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Issues with update cursor in Python

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02-02-2015 11:44 AM
BrianTweedle
New Contributor

Hi all, I am new to Python and I am currently working on a project where I am attempting to use the update cursor to use a numeric value in a field, and populate a secondary field with text values based off of those numeric values. This code will run successfully, but it will not update the field as desired. My e.message is giving me an __exit__  message. Here is my code:

# Import system modules

import arcpy

from arcpy import env

# Set environment settings

env.workspace = "F:\Geog390\Lab 3\Lab3.gdb"

env.overwriteOutput = True

fc = 'TPSJ'

fields = ('Join_Count', 'Validate')

#'TPSJ' is my feature class, 'Join_Count' is my first field, and 'Validate' is the field I am trying to populate

try:

    with arcpy.UpdateCursor(fc,fields) as cursor:

          for row in cursor:

               if row.getValue[JOIN_COUNT] == 1:

                   row.setValue[VALIDATE] = "Validated"

               else:

                   row.setValue[VALIDATE] = "Not Validated"

    cursor.updateRow(row)

except Exception, e:

    print e.message

any help would be greatly appreciated, thanks!

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OwenEarley
Regular Contributor

Its hard to tell from the pasted code but you may have a code indentation issue on the updateRow() line.

import arcpy

fc = "c:/data/base.gdb/roads"
field1 = "field1"
field2 = "field2"

cursor = arcpy.UpdateCursor(fc)
for row in cursor:
  # field2 will be equal to field1 multiplied by 3.0
  row.setValue(field2, row.getValue(field1) * 3.0)
  cursor.updateRow(row)

Note in this sample how the cursor.updateRow(row) line is nested within the for row in cursor loop.

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7 Replies
DarrenWiens2
MVP Honored Contributor

If you want to update for each row, place cursor.updateRow(row) at the same indentation level as the if/else.

OwenEarley
Regular Contributor

Its hard to tell from the pasted code but you may have a code indentation issue on the updateRow() line.

import arcpy

fc = "c:/data/base.gdb/roads"
field1 = "field1"
field2 = "field2"

cursor = arcpy.UpdateCursor(fc)
for row in cursor:
  # field2 will be equal to field1 multiplied by 3.0
  row.setValue(field2, row.getValue(field1) * 3.0)
  cursor.updateRow(row)

Note in this sample how the cursor.updateRow(row) line is nested within the for row in cursor loop.

HunterWest
New Contributor III

The aforementioned updateRow indentation error is probably the most likely fix, however, I would mess around with the format of your "field" definition as well.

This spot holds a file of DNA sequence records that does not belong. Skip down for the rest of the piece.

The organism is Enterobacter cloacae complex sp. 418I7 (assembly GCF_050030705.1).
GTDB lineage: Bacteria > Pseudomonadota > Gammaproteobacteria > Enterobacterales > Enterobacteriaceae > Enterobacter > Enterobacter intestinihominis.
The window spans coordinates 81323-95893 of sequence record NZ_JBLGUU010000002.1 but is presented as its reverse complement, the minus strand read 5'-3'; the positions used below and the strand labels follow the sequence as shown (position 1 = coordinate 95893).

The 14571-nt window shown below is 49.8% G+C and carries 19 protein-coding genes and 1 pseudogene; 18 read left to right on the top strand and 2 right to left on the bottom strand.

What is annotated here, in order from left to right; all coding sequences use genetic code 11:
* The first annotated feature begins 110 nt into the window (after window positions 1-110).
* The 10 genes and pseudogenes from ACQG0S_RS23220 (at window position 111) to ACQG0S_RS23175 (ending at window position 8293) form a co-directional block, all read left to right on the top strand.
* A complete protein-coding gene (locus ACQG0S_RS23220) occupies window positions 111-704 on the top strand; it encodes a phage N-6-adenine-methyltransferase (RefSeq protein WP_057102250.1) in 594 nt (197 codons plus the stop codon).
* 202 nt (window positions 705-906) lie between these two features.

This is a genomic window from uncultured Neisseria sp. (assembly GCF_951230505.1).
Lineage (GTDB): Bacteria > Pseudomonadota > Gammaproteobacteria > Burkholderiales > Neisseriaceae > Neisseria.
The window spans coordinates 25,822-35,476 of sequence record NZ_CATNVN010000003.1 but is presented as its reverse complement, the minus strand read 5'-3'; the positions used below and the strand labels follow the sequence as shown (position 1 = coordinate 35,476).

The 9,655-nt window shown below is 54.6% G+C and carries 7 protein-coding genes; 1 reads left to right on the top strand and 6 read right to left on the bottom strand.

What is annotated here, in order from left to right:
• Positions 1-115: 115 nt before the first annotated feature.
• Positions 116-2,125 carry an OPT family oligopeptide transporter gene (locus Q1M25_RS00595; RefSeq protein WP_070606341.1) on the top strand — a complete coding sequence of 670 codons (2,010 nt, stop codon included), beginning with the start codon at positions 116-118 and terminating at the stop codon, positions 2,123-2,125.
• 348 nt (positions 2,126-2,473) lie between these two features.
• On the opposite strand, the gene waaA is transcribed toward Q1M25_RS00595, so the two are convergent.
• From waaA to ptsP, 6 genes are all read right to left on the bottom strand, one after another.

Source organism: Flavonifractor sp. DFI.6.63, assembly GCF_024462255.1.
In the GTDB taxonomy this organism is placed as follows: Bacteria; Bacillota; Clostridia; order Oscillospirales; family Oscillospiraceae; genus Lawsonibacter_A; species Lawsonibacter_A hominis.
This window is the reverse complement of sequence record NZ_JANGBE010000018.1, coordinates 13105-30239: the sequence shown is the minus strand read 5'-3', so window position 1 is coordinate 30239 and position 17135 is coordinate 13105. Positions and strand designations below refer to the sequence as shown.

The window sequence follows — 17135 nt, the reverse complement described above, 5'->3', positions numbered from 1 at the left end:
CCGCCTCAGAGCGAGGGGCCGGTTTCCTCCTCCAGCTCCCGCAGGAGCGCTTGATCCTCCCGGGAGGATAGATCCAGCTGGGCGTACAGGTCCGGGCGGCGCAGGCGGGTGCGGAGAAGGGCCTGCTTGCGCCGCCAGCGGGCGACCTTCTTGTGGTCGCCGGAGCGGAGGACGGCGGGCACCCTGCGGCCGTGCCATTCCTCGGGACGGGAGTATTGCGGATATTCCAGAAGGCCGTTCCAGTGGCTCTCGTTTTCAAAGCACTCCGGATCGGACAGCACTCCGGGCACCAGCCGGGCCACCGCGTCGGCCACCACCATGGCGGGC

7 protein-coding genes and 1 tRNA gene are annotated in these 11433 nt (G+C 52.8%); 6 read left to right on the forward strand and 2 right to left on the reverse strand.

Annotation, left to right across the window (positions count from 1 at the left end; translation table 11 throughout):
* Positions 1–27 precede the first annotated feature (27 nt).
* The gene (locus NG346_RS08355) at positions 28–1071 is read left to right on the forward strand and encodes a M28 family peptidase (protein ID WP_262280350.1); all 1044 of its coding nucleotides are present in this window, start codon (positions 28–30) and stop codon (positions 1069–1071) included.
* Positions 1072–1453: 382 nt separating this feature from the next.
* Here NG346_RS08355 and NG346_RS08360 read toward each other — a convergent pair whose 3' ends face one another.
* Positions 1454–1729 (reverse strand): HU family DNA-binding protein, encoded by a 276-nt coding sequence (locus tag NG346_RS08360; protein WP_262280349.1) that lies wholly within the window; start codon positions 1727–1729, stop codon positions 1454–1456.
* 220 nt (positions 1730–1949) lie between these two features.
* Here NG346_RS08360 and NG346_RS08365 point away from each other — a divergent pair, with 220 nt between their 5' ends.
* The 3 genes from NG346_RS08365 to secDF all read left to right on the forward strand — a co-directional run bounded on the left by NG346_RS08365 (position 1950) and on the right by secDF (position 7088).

Currently you have your fields formatted as a tuple rather than a list. I've never used tuples for cursor field lists (so I don't know how well they work or not), but I do know that the "fields" category in cursors can be touchy with regards to formatting.

I would try this instead and see if it works:

fields = 'Join_Count; Validate'

Good luck

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BrianTweedle
New Contributor

I decided to forego the try/except statements and I just used the for loop. My main issue was in fact the indentation of my updateRow() line. I have successfully completed this using this code:

# Import system modules

import arcpy

from arcpy import env

# Set environment settings

env.workspace = "F:\Geog390\Lab 3\Lab3.gdb"

env.overwriteOutput = True

cur = arcpy.UpdateCursor("TP_SJ2")

for row in cur:

    if row.JOIN_COUNT == 1:

        row.VALIDATE = "Validated"

    else:

        row.VALIDATE = "Not Validated"

        cur.updateRow(row)

    del row

del cur

Thanks all for the help!

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OwenEarley
Regular Contributor

Just a quick note - your updateRow will not be called for 'Validated' rows unless you drop the indentation back one level:

# Import system modules
import arcpy
from arcpy import env


# Set environment settings
env.workspace = "F:\Geog390\Lab 3\Lab3.gdb"
env.overwriteOutput = True
cur = arcpy.UpdateCursor("TP_SJ2")
for row in cur:
    if row.JOIN_COUNT == 1:
        row.VALIDATE = "Validated"
    else:
        row.VALIDATE = "Not Validated"
        cur.updateRow(row) # < this will not be called for 'Validated' rows
    del row
del cur

Final version should be:

# Import system modules
import arcpy
from arcpy import env


# Set environment settings
env.workspace = "F:\Geog390\Lab 3\Lab3.gdb"
env.overwriteOutput = True
cur = arcpy.UpdateCursor("TP_SJ2")
for row in cur:
    if row.JOIN_COUNT == 1:
        row.VALIDATE = "Validated"
    else:
        row.VALIDATE = "Not Validated"
    cur.updateRow(row)
    del row
del cur
BrianTweedle
New Contributor

Ah yes, thank you as it was only updating what was in my else statement.

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RogerDunnGIS
Occasional Contributor II

This is neat.  I've never seen cursors used that way before.  I always thought that row was a tuple, so I always access it by index.  I've never used the dot notation to access fields before and never knew they had methods like setValue.  What I've been doing is declaring a list of fields I want in the cursor and assigning that to a variable.  Then in the loop I'll write something like row[lstFields.index("MYFIELD")] = someValue.  Thanks for sharing!

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